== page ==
Let's talk about oil. It's black and ugly. And cheap.
Which seems an odd statement, because the price of gasoline is now at an all-time high after inflation has been accounted for. Partly that represents a temporary setback in refinery utilization. But the elephant in the gasoline living room is that we don't want those ugly refineries anywhere near our house any more. Nor near our neighbor's house nor even in the same state. In fact, this side of the mountains is probably much too close. So we haven't built a refinery in this country in 30 years, and the price of gasoline spikes every time a screw goes missing. Shock.
But, even at today's prices, oil gives us more energy bang for our buck than anything else we can come up with. Which is why we keep buying it, why demand keeps going up. While poets and artists demand that Scientists wave their magic wand and produce new cars running on hydrogen, back in the real world there's nothing better than stinky toxic gasoline.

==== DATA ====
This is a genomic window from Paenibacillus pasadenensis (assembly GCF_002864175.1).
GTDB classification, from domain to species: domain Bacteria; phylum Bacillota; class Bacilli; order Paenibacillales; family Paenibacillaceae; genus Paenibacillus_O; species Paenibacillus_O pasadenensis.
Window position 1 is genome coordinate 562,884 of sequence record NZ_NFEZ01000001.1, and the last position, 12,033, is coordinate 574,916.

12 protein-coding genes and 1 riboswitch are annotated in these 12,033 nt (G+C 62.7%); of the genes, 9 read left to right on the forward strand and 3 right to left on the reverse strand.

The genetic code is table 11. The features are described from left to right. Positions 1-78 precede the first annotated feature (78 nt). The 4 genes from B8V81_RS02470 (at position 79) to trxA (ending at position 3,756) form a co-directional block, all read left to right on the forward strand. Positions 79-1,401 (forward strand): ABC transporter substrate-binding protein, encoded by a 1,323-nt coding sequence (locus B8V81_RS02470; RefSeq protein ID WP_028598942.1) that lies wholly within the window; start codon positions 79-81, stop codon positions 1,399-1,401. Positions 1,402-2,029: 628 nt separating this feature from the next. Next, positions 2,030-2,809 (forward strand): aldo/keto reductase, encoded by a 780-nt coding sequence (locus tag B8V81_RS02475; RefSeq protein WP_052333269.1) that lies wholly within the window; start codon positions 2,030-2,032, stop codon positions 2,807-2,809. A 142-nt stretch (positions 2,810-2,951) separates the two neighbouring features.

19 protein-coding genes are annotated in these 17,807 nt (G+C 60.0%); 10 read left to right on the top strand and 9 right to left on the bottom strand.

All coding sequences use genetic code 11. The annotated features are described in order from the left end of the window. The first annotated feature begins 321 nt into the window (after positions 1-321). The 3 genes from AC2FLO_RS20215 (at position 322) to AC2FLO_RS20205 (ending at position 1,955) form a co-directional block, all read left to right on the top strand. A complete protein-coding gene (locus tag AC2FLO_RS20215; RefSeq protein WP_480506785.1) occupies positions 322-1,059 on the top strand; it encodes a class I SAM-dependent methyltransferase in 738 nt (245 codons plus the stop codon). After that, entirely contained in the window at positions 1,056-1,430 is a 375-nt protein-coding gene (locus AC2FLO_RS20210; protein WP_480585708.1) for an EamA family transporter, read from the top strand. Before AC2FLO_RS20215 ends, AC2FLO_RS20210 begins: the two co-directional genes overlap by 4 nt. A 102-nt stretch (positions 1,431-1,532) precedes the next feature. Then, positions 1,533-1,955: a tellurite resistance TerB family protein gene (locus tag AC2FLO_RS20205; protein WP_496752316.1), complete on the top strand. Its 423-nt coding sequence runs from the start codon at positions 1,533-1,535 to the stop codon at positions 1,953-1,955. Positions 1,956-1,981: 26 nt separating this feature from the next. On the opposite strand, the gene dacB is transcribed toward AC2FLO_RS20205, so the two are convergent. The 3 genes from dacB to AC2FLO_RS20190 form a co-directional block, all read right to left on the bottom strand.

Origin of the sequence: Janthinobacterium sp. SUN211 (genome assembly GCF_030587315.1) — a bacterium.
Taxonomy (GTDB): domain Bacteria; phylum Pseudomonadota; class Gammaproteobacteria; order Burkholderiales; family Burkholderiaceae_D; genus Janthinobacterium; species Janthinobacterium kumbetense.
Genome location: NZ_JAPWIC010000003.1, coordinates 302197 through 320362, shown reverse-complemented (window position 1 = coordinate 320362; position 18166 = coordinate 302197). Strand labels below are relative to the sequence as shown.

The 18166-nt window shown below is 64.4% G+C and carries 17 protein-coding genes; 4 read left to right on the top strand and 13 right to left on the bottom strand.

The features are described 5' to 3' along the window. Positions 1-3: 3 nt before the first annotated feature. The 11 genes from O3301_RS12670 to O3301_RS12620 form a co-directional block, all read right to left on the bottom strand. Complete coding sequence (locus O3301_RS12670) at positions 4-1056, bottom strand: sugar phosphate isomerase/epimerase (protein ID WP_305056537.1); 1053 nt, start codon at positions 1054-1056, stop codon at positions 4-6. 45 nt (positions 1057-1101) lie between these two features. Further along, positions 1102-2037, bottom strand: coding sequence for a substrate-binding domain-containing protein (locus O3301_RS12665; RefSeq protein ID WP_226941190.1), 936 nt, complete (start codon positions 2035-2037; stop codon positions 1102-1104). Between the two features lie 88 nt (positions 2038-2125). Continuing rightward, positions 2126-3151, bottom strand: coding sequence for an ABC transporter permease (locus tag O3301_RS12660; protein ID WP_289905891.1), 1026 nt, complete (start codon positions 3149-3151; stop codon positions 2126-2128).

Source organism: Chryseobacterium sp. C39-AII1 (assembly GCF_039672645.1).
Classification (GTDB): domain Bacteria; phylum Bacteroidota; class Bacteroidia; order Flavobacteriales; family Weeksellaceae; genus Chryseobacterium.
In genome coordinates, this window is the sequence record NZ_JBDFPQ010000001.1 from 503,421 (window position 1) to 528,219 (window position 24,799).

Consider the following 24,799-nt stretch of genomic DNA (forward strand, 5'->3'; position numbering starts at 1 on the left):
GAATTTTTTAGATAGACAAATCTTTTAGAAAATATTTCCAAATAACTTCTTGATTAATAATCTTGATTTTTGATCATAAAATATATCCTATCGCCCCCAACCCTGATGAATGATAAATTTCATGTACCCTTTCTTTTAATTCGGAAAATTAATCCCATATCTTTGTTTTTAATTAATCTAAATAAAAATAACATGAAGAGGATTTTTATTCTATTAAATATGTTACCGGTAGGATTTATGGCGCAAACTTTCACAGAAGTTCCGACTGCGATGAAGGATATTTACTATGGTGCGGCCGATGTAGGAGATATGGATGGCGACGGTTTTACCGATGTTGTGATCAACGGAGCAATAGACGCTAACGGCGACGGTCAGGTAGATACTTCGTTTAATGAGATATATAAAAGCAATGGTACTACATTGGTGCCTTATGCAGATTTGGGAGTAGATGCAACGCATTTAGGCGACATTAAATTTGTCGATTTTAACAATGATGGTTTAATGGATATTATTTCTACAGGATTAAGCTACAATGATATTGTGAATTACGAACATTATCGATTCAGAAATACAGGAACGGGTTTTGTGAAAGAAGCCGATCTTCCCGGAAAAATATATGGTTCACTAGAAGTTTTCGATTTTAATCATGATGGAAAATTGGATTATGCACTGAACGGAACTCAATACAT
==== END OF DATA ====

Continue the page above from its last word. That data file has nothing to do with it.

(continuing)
Oil—follow the money. Because it's almost always the best choice for the consumer, demand stays high and continues to grow, no matter what the price. " The U.S. Energy Information Administration forecasts that total world demand for petroleum will reach 118 million barrels a day in 2030, up from 83 million barrels a day in 2004." But on the supply side, we seem to have peaked. The non-OPEC countries seem unable to produce any more; many former big producers such as the US and Mexico seem to be clearly headed for decline during the next 30 years.
Growing demand and limited supply mean only one thing: higher prices. Don't expect this painful market truth to be blurted out by demagoguing pols any time soon. We'll first see endless rounds of "oil policies" and "windfall profit taxes" which will cause—exactly as it did in the Seventies—long gas lines and plenty of misery. Unfortunately, when people don't choose to face the unpleasant facts they are often forced to face the horrific ones.
From today's Lectionary: The Lord is my shepherd
2 hours ago